Rocky Aur Rani Kii Prem Kahani (RRKPK) begins in an unspectacular way, with the usual spectacle. A routine song and dance number performed by Rocky (Ranveer Singh). What comes next is a voiceover-led introduction of the Dhanalakshmi House that will become the centre of the drama for the rest of the film. Soon comes the central plot, rather two simultaneous plot lines. Anurag Basu introduced the idea of ageing heartthrobs (Dharmendra and Nafisa Ali) yearning to reunite with the love of their younger selves, one of the memorable stories in his beautiful film Life in a… Metro. That idea is taken further and becomes a driving force here, in a track that runs parallel to Rocky and Rani’s love story.

The film also repeats the idea of two cultures in conflict – done several times earlier – here it is the Punjabi family versus the Bengali family. It is mined for laughs, based on stereotypes, which is precisely the reason to play the routine. But one must note that it is done with nuance and feeling, too, and that shows an attempt to break out of the stereotyping that movies, including this one, have been doing. There is meta in mainstream, how cool is that. In many ways, which makes it so interesting, the film– or the film’s maker as films don’t come made on autopilot – questions its own logic.

For one family it is all about business and money; for the other, it is all about art and culture. In a nice touch, the patriarch of the Punjabi family, Kanwal Randhawa (Dharmendra), is not a dominating brute; he happens to be a person ruled by his heart, in love with shayari and Jamini (Shabana Azmi). And therefore, he is shunned by the Family, which is ruled by the stern matriarch Dhanalakshmi (Jaya Bachchan). His son, cleverly named Tijori, does the mother’s bidding and stays away from the father. These characterisations are richly explored. Karan Johar is masterful at bringing out into the light all the pain, scars and wounds that hide unseen in family relations.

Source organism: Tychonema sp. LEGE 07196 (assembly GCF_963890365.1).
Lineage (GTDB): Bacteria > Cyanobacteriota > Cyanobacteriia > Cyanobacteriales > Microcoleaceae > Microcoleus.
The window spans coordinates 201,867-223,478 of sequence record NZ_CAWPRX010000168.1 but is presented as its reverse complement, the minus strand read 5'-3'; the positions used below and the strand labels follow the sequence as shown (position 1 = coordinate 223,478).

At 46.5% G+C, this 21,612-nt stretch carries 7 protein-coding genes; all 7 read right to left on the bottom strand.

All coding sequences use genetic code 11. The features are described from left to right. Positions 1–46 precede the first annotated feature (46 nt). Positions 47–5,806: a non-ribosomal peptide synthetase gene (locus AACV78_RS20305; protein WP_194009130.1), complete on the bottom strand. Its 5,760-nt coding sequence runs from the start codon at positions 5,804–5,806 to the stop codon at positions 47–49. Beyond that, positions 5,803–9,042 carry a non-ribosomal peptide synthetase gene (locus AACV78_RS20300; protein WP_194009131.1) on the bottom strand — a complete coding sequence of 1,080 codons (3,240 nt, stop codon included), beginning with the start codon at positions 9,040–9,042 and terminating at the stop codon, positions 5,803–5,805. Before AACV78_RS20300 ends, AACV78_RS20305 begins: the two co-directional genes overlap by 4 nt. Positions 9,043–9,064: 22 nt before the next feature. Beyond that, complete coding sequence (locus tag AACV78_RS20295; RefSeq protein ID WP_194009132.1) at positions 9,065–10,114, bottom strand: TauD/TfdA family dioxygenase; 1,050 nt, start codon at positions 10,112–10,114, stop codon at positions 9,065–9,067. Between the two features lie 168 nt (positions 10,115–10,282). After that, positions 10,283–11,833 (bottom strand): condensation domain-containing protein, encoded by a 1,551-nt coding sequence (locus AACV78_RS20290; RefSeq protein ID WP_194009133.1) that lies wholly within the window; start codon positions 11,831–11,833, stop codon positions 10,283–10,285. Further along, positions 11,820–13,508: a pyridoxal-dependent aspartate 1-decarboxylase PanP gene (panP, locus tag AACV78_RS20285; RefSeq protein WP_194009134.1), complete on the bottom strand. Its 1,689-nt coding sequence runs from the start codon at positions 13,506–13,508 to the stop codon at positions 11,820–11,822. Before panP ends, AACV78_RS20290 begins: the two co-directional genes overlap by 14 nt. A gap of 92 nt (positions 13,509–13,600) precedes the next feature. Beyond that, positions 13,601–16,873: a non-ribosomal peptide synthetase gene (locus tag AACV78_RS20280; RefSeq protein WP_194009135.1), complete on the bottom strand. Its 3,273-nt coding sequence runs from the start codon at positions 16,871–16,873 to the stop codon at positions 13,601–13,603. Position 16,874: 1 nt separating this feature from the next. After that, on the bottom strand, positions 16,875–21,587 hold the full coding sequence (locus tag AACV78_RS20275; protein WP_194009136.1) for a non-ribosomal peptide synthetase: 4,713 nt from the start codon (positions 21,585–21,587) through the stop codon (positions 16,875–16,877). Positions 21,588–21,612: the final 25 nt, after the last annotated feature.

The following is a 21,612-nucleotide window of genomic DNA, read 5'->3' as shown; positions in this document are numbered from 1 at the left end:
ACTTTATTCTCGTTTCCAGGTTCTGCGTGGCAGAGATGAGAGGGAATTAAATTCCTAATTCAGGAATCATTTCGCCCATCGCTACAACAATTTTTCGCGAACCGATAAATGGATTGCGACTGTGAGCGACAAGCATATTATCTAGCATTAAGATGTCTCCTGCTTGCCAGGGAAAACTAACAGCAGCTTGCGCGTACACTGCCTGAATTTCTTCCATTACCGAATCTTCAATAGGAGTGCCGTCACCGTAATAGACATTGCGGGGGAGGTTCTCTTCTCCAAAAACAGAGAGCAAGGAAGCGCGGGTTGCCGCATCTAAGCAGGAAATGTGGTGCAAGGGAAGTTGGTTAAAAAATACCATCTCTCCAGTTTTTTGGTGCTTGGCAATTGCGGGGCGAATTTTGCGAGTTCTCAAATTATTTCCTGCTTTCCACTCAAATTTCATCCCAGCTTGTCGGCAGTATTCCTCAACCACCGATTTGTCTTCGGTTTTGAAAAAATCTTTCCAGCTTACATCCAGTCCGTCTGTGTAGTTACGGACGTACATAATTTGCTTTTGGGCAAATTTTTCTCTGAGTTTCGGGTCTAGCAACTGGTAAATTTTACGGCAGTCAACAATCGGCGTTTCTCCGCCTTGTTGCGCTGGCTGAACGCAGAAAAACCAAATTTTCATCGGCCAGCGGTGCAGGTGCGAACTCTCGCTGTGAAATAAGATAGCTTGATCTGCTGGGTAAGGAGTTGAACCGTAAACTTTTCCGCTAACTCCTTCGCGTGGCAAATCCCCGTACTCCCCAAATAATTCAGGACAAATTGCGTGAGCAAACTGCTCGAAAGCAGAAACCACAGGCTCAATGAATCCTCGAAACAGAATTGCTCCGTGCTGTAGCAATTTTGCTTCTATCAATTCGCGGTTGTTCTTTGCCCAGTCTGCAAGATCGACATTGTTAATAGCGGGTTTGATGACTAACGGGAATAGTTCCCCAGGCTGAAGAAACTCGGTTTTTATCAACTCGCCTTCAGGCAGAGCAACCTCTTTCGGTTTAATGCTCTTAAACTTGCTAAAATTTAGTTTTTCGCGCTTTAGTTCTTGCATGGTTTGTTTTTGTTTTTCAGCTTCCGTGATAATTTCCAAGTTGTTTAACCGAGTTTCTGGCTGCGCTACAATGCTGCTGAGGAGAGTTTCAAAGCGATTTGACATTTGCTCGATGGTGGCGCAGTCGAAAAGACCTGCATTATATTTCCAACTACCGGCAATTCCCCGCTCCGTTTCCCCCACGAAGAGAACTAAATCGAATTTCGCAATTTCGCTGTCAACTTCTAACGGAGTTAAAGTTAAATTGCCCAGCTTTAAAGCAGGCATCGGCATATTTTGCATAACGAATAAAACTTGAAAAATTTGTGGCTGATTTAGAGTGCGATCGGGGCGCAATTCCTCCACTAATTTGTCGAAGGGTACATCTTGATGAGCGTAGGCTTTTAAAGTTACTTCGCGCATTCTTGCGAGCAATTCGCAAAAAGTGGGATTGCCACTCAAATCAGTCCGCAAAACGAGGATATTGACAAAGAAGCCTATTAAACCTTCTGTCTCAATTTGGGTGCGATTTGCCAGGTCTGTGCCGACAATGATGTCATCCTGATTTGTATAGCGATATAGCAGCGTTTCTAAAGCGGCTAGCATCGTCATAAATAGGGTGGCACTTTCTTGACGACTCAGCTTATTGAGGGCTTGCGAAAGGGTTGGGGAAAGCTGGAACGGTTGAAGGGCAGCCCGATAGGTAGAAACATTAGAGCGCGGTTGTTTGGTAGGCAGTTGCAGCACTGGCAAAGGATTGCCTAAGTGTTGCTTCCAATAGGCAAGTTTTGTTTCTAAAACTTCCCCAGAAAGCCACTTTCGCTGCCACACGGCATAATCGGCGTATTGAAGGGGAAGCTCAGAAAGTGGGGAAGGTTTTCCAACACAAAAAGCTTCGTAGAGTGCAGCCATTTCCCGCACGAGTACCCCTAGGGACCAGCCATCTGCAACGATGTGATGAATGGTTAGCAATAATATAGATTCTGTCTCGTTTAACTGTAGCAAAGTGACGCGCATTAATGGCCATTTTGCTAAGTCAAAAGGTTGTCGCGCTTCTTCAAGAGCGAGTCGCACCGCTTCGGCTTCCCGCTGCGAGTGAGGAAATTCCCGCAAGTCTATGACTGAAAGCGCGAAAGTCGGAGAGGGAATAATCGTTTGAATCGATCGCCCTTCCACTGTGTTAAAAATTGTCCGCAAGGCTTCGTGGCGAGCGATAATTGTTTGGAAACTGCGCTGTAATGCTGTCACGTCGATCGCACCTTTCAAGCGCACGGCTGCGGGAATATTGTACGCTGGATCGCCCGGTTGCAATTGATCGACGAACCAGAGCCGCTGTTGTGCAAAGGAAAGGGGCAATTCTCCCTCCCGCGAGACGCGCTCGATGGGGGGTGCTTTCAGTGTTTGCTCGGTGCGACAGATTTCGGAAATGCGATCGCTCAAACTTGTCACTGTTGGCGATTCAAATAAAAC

Karan Johar’s tribute to film songs is charmingly done. One can sense his genuine love for them — among them an all-time classic, Chaudhvin Ka Chand Ho and the new classic, Mun dola re dola re dola. Nazia Hassan’s Aap jaisa koi also finds a place.
The love story of Rocky and Rani is, again, nothing new. It is the familiar idea of opposites attract, used time and again in movies for the simple reason that it provides an easy way of engaging us in drama. It is expedient, not that anyone believes in it. Interestingly, the film itself confronts this idea, but only for a while. It falls back eventually on the familiar resolution of such a story— how the heart matters, how a silly person is also great because he has a heart of gold, et cetera. No amount of meta helps here. In the characterisation of the alpha male, the film is regressive. Soch nayi par swaad wahi, a catchline in the film sums it up, ironically.
In this respect, our mainstream cinema still has a long way to go to bring genuine love stories on screen. How many more decades before that happens? Presenting the leading woman (Alia Bhatt) who can look at a relationship in a very practical and unemotional way and stand up to bullying men of all stripes is a good start. That the film continues to hold its ground on women is remarkable. It would have been easy to capitulate, and make a bigger box-office hit by doing that, by presenting the women as submissive to men in the end.